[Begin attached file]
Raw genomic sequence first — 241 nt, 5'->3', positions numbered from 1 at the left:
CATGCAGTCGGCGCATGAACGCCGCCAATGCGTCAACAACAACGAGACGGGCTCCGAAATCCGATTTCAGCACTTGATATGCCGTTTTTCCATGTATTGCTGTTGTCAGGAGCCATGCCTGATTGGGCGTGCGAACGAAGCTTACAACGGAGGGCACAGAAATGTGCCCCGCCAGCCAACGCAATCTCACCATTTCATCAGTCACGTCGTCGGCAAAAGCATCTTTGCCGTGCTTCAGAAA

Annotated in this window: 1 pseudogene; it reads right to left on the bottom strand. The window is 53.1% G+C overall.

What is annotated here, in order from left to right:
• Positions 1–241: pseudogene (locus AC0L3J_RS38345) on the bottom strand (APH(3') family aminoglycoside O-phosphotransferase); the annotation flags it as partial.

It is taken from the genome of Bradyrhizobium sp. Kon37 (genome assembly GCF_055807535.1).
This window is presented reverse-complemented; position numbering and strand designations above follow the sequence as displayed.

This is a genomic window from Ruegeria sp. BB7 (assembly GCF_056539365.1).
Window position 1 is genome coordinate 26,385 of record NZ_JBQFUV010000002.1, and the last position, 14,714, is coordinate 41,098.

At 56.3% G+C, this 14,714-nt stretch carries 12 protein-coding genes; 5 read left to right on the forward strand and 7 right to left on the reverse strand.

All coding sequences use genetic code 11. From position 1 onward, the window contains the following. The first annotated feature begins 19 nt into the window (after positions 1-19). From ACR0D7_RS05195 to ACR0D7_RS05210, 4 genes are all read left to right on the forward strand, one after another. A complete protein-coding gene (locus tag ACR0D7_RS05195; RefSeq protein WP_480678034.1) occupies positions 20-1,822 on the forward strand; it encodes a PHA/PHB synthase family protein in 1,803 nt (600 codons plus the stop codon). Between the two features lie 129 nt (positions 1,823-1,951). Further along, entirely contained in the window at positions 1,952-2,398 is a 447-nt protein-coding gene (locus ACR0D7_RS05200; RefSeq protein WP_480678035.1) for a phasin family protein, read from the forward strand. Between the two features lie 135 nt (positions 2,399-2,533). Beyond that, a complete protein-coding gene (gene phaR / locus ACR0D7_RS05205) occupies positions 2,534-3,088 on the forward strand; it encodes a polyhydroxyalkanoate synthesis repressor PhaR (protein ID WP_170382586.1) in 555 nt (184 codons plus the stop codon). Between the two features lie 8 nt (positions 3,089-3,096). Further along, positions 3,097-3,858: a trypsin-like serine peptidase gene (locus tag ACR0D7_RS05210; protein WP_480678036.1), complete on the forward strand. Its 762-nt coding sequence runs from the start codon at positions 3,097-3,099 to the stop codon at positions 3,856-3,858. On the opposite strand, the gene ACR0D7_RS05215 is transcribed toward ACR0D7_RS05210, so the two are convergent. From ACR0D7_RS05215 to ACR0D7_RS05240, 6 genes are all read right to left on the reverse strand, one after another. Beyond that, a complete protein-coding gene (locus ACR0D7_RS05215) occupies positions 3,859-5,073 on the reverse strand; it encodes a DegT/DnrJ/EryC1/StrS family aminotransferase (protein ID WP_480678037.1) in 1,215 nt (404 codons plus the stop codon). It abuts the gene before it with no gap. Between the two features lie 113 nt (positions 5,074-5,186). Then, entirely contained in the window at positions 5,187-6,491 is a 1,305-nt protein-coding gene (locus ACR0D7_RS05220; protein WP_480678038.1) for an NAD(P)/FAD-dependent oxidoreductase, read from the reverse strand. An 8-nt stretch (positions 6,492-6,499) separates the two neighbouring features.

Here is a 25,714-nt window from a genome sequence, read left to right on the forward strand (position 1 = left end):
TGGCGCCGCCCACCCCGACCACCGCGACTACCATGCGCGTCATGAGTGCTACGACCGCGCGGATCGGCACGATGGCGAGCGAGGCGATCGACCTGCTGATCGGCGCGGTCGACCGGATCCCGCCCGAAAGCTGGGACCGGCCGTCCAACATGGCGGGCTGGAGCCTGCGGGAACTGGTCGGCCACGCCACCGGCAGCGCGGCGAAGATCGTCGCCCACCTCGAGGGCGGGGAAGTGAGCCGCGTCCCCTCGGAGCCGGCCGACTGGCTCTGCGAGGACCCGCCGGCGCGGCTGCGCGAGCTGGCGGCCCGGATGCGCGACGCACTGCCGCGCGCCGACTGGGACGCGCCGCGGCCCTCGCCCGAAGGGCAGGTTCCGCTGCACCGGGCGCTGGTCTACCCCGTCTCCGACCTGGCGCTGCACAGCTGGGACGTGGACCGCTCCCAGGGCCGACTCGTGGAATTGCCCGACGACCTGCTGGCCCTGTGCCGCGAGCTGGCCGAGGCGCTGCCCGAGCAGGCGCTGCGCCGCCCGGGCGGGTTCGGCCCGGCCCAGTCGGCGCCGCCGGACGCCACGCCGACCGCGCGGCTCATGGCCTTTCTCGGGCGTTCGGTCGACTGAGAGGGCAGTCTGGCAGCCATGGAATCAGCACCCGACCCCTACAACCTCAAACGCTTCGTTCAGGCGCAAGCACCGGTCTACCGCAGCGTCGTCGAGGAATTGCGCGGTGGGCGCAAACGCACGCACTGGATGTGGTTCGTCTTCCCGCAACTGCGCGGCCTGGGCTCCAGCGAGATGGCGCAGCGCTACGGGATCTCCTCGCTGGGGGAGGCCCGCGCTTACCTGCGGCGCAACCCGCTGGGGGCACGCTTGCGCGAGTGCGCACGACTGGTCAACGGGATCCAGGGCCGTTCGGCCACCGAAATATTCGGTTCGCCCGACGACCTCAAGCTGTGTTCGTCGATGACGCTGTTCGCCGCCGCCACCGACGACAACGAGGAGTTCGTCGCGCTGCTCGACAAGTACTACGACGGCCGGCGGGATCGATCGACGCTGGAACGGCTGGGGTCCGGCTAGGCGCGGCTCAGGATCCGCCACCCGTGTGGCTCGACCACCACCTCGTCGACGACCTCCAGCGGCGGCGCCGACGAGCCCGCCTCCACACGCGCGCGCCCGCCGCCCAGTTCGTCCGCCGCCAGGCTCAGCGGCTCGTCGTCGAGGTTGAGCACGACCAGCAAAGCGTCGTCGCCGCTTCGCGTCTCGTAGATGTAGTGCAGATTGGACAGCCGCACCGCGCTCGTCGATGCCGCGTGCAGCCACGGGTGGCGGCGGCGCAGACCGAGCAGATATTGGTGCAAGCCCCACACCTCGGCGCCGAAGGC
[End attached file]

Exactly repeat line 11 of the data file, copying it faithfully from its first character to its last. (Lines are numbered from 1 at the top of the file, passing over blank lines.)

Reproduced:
All coding sequences use genetic code 11. From position 1 onward, the window contains the following. The first annotated feature begins 19 nt into the window (after positions 1-19). From ACR0D7_RS05195 to ACR0D7_RS05210, 4 genes are all read left to right on the forward strand, one after another. A complete protein-coding gene (locus tag ACR0D7_RS05195; RefSeq protein WP_480678034.1) occupies positions 20-1,822 on the forward strand; it encodes a PHA/PHB synthase family protein in 1,803 nt (600 codons plus the stop codon). Between the two features lie 129 nt (positions 1,823-1,951). Further along, entirely contained in the window at positions 1,952-2,398 is a 447-nt protein-coding gene (locus ACR0D7_RS05200; RefSeq protein WP_480678035.1) for a phasin family protein, read from the forward strand. Between the two features lie 135 nt (positions 2,399-2,533). Beyond that, a complete protein-coding gene (gene phaR / locus ACR0D7_RS05205) occupies positions 2,534-3,088 on the forward strand; it encodes a polyhydroxyalkanoate synthesis repressor PhaR (protein ID WP_170382586.1) in 555 nt (184 codons plus the stop codon). Between the two features lie 8 nt (positions 3,089-3,096). Further along, positions 3,097-3,858: a trypsin-like serine peptidase gene (locus tag ACR0D7_RS05210; protein WP_480678036.1), complete on the forward strand. Its 762-nt coding sequence runs from the start codon at positions 3,097-3,099 to the stop codon at positions 3,856-3,858. On the opposite strand, the gene ACR0D7_RS05215 is transcribed toward ACR0D7_RS05210, so the two are convergent. From ACR0D7_RS05215 to ACR0D7_RS05240, 6 genes are all read right to left on the reverse strand, one after another. Beyond that, a complete protein-coding gene (locus ACR0D7_RS05215) occupies positions 3,859-5,073 on the reverse strand; it encodes a DegT/DnrJ/EryC1/StrS family aminotransferase (protein ID WP_480678037.1) in 1,215 nt (404 codons plus the stop codon). It abuts the gene before it with no gap. Between the two features lie 113 nt (positions 5,074-5,186). Then, entirely contained in the window at positions 5,187-6,491 is a 1,305-nt protein-coding gene (locus ACR0D7_RS05220; protein WP_480678038.1) for an NAD(P)/FAD-dependent oxidoreductase, read from the reverse strand. An 8-nt stretch (positions 6,492-6,499) separates the two neighbouring features.